AkzoNobel Plans Upgrade for Dutch Chlor-Alkali Plant

July 6, 2018

2 Min Read
AkzoNobel Plans Upgrade for Dutch Chlor-Alkali Plant
The AkzoNobel Specialty Chemicals plant in Rotterdam, Netherlands. Image courtesy of AkzoNobel

Dutch chemicals and coatings producer AkzoNobel plans to add a new production line and make a number of other upgrades at its Rotterdam, Netherlands Chlor-Alkali plant, a recent company press release announced.

Scheduled for completion in 2021, the new production line will enable the company to manufacture chlorine and caustic soda when its other line at the Rotterdam site is down for maintenance. The expansion of the site, operated by the company’s Specialty Chemicals unit, also positions AkzoNobel to meet a future uptick in demand for the chemicals.  

“Chlorine and caustic soda are essential raw materials for products ranging from pharmaceuticals to lightweight products such as epoxy resins used for wind turbines,” Knut Schwalenberg, a member of AkzoNobel’s executive committee who holds responsibility for Industrial Chemicals, said in a statement. “To safeguard a continuous supply in the future and to further improve safety and sustainability, we plan to turn our site in Rotterdam into the most advanced chlorine plant in the world.”

A new technology, e-flex, became operational at the Dutch site this month that uses data to automatically tweak production levels of chlorine based on the current availability of electricity. The system enables energy providers to handle the ebbs and flows of power available from renewable energy sources, such as wind turbines.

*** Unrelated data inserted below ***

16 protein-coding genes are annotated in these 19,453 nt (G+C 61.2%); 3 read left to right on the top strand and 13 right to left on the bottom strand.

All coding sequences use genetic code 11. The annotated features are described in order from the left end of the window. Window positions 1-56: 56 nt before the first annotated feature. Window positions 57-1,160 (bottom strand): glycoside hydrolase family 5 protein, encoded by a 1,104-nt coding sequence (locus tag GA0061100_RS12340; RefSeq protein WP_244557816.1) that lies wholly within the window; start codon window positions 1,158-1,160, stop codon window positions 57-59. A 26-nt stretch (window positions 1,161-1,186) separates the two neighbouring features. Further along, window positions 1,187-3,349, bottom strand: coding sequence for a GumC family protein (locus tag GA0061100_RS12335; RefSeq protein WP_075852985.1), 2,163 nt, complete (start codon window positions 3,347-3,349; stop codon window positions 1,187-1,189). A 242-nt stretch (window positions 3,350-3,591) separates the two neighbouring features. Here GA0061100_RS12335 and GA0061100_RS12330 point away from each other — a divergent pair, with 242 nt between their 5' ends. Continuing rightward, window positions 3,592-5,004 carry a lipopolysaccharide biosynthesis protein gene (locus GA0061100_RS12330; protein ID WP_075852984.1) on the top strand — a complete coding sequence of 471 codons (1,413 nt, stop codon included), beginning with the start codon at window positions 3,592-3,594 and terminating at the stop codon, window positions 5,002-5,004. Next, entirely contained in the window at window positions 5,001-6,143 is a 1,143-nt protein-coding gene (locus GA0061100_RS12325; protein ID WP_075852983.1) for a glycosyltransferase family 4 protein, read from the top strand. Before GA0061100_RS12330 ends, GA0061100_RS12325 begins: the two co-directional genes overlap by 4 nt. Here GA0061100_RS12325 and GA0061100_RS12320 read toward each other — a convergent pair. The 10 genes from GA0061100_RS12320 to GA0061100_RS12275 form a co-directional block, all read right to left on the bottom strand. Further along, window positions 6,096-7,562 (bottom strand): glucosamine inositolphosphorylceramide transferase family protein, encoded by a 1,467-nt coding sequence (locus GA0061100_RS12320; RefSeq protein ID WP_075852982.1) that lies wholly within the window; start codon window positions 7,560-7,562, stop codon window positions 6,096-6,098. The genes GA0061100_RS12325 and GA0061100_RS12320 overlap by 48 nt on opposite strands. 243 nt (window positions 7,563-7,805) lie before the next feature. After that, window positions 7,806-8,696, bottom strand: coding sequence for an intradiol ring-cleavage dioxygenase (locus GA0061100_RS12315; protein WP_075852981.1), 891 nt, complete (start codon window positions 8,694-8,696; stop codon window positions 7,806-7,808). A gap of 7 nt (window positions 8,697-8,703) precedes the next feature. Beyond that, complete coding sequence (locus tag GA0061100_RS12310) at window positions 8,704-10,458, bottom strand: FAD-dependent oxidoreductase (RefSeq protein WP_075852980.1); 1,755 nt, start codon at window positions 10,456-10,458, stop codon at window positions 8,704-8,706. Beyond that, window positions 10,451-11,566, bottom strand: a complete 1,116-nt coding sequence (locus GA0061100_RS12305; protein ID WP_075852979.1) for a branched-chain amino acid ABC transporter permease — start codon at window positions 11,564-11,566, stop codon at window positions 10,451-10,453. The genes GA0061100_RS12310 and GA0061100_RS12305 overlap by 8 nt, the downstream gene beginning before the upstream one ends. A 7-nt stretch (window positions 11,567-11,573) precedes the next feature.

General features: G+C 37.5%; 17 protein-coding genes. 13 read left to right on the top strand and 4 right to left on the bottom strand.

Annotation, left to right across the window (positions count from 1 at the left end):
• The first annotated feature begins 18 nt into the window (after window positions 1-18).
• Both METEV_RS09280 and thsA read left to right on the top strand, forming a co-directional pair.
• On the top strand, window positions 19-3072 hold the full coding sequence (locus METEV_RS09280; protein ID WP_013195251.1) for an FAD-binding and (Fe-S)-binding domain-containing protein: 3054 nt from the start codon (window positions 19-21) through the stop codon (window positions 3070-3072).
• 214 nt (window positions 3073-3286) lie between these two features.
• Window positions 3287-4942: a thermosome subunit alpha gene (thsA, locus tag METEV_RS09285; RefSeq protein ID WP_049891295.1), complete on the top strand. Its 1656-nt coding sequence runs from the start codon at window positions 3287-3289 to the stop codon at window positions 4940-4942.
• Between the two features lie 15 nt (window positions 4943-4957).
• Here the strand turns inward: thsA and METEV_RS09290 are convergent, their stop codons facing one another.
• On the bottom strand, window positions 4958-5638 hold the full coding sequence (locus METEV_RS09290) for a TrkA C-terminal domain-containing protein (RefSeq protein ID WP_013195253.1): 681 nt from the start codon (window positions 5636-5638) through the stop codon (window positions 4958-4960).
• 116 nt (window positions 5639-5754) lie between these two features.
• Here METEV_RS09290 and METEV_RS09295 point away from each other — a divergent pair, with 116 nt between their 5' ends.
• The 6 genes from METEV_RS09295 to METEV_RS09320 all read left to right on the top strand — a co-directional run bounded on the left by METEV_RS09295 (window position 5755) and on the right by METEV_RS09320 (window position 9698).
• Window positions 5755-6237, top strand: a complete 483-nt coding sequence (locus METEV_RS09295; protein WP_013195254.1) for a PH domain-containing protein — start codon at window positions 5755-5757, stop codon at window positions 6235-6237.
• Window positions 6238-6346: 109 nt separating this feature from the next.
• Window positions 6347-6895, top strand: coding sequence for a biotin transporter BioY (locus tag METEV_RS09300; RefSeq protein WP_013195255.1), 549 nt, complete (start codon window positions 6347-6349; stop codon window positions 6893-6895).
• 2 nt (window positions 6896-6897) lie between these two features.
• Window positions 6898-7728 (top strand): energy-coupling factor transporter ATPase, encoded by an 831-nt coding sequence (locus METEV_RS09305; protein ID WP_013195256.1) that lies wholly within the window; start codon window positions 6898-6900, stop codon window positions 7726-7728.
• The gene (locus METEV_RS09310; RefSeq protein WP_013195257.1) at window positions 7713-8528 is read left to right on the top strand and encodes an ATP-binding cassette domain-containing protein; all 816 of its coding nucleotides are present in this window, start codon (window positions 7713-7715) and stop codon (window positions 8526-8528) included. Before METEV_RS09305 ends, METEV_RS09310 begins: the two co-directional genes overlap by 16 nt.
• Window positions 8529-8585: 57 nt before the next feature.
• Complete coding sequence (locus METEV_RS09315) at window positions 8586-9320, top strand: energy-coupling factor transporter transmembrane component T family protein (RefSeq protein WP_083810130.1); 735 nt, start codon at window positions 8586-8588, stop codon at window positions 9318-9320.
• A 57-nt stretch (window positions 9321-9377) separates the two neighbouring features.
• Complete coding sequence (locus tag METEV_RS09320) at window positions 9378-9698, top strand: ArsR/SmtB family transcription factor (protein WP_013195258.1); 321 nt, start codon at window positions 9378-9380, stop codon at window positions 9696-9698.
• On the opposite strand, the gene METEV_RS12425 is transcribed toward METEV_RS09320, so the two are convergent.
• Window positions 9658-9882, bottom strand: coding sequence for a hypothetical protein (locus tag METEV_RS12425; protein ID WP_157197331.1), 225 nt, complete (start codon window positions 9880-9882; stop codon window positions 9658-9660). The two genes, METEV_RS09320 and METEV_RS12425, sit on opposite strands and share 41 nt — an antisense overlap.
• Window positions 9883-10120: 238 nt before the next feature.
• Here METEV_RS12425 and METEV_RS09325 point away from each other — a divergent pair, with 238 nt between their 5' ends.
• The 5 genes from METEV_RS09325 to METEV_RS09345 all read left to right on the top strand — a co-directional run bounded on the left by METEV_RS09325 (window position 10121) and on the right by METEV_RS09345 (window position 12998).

“The upgrades to our Rotterdam site will safeguard our position as a trusted partner for our customers, who rely on us to support the growth of their business. Taking advantage of digital technologies such as ‘e-flex’ also shows that digitization, business growth, and a sustainable future can go hand-in-hand,” said AkzoNobel Specialty Chemicals Chief Executive Officer Werner Fuhrmann in the firm’s release.

AkzoNobel touts the facility, which features an annual production capacity of 630,000 tn of chlorine, as Europe’s largest single-line electrolysis site.  

Construction on the expansion project is slated to begin next year.

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